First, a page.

Library filed under Zoning/Planning from USA
CLEVELAND, Ohio -- There soon may be more wind farms in Ohio.
Beaver Township in Michigan adopted this protective wind ordinance by a 4-0 vote. A portion of the ordinance is provided below. The full document can be accessed by clicking the links on this page.
They require setbacks of four times the tower height and aircraft warning lights that illuminate only when activated by radar. "DTE can still come as long they're able to live by the rules we've set forth.
The first proposal, to reduce allowable decibel levels from a flat rate of 50 DBA at all times, to 45 during day (7 a.m. to 9 p.m.) and 42 during the night hours (9 p.m. to 7 a.m.), was approved in a 4-1-1 vote ...Regulations for low frequency noise were also lowered.
Commissioner Lee Gabel, however, proposed an amendment that essentially increases the distance towers must be located from the properties of both those who will accept towers on their land and those who won’t. On a 3-2 vote the commissioners agreed to take action on the amendment at their June 7 meeting. They could not do so Tuesday because the public must be allowed time to view the changes.
A judge will decide whether to throw out a lawsuit regarding a proposed Cass County wind farm this week. Two landowners claim a county wind ordinance would violate their property rights.
There are no wind turbines currently installed in Beaver Township. Gray said DTE is scouting different municipalities for their next wind farm to see which ordinances would best suit their needs.
“At this point, we are not fighting about the value of the Alle-Catt project in producing ‘green energy,’ nor are we engaging in endless debate on the overall worth of the project. [O]ur most pressing concern is that the guidelines and laws for the development and installation of this project should be the most up-to-date and safest for our land, our environment and our citizens.”
Sen. Bailey said, “This legislation, which follows the recommendations of the joint legislative study committee, provides reasonable regulations of the wind industry. It protects the property rights of non-participating landowners, while setting uniform minimum requirements for the construction, operation, or redevelopment of wind energy facilities in the state.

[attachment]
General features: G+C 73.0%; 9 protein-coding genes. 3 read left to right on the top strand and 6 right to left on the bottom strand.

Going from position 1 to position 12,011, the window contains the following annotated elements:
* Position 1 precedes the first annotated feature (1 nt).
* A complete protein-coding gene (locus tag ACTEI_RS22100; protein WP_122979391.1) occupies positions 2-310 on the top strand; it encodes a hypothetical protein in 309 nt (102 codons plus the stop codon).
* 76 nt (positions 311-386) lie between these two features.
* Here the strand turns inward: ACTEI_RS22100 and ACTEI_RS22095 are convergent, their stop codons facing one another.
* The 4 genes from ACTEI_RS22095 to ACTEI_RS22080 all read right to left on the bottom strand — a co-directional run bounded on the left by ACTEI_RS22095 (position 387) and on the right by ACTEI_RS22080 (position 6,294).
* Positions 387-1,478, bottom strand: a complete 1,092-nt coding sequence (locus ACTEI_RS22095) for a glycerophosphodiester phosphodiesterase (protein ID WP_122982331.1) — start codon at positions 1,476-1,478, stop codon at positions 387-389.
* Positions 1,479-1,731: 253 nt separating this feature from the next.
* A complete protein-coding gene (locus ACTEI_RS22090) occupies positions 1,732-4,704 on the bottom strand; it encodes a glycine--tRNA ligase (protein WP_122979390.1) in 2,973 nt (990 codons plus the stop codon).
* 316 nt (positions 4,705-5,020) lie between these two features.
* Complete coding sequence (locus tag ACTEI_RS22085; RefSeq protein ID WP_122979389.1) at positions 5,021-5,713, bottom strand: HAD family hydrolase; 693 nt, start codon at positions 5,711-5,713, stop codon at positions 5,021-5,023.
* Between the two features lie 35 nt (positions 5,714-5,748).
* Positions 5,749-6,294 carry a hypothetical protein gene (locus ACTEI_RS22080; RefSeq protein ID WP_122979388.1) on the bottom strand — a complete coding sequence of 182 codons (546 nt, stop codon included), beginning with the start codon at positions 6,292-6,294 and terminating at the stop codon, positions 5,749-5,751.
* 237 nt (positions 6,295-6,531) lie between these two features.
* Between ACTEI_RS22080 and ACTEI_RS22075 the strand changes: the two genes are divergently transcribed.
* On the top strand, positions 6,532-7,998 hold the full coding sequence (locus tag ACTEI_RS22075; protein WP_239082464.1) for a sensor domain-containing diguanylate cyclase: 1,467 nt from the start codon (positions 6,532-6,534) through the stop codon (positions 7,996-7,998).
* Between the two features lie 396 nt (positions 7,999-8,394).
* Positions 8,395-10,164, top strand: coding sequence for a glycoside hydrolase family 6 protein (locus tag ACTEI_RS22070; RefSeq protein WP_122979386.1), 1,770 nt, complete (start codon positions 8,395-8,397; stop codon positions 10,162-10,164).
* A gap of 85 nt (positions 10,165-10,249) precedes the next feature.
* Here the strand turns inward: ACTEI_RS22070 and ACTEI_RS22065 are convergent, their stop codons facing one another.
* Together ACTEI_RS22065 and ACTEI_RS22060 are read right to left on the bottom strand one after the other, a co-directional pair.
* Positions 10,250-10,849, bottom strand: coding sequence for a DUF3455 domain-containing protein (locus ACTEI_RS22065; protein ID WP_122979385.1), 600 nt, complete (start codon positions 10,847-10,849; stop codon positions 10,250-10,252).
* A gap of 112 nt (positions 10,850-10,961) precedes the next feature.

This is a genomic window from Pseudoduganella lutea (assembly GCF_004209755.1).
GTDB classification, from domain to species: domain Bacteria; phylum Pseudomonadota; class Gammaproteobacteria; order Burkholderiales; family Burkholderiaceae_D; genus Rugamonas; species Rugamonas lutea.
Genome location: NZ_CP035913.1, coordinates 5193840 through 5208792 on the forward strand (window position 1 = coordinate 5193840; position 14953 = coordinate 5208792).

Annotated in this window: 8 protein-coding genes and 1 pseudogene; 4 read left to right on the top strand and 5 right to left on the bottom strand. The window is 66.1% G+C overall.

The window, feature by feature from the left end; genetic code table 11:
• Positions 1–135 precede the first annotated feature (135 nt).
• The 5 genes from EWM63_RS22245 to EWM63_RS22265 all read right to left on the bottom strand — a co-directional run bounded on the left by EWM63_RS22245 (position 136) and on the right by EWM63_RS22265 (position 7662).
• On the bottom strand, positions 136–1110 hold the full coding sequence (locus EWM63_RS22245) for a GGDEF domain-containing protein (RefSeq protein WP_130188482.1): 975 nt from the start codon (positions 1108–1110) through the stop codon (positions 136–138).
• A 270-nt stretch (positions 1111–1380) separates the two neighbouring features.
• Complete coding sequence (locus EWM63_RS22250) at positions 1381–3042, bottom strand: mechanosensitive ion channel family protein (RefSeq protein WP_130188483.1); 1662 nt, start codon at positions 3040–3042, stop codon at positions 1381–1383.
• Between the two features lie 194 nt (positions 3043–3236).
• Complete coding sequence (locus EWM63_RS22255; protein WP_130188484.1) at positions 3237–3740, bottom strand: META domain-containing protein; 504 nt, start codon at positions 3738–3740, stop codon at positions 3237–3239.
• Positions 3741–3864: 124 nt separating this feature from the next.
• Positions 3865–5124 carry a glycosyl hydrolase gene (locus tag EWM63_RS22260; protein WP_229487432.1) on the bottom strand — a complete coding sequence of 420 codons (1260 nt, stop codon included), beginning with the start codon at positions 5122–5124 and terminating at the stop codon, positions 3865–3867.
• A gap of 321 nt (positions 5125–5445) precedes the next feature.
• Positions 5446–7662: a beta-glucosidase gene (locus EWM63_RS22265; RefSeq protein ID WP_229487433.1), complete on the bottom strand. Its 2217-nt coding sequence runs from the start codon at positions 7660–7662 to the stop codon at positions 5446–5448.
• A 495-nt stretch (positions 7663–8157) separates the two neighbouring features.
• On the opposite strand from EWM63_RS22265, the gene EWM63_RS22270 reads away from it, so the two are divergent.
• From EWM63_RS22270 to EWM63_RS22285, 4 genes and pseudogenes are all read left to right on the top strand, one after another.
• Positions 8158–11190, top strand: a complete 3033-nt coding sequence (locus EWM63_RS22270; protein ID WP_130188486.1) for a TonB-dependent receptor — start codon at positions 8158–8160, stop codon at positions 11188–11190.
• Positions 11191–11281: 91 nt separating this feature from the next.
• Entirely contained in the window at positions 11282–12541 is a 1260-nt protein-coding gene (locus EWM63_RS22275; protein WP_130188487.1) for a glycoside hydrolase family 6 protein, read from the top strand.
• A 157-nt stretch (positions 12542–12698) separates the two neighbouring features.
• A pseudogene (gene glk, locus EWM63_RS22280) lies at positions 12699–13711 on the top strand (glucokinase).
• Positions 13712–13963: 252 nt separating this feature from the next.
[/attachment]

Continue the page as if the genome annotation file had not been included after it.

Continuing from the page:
The DeWitt County Board's decisions Thursday night to expand the setback around wind farm turbine towers but not limit their height pleased a developer proposing such a project but left some residents unhappy.
Before the week was out, Savoy's building inspector swatted down the application, faulting it for lacking required information. But the rejection comes with a 30-day appeals period — giving the project one last shot.
“We really need to get something on the books as far as an ordinance much sooner than later,” Supervisor Erik Underberg said in January. “Without an ordinance we are not doing anything in the best interest of the county.”
The last stragglers out of the Town of Hopkinton board meeting on Monday saw the flag outside the hall had been lowered to half staff, apparently in protest of the town council’s decision not to vote for a proposed wind law that has been in the works for nearly two years.
Opponents of the project, organized as Cedar Valley Citizens for Responsible Wind Energy, mostly live in the southern part of the county and have voiced a number of concerns about its impact on their health and property values.
The Miami County Planning and Building Commission approved amendments to the county’s wind energy ordinance that at least one official said would essentially kill any prospect of future wind turbine installation in the county.
“I think this is a very good piece of legislation that is making sure that all property owners have a voice in the process,” said state Rep. Cameron Sexton, who sponsored the bill in the House. “It’s a very reasonable approach that takes into account personal property rights as well as the rights of adjacent property owners.”
During the Thursday, April 5 meeting of the Chesaning Township Board, a couple of citizens voiced their concerns about industrial windmills and asked the board to begin working on a windmill ordinance.
Attorneys in Penn Forest Township peppered Atlantic Wind representatives with questions Wednesday night as the township zoning hearing board continued testimony on the pending application to build a string of turbines in the township.
She was among about 70 people who attended the meeting of the ZBA, which recommended limiting the height of any tower to 499 feet ...also called for requiring a minimum distance of 2,000 feet between a tower and the nearest house. The current ordinance requires a setback of 1,500 feet.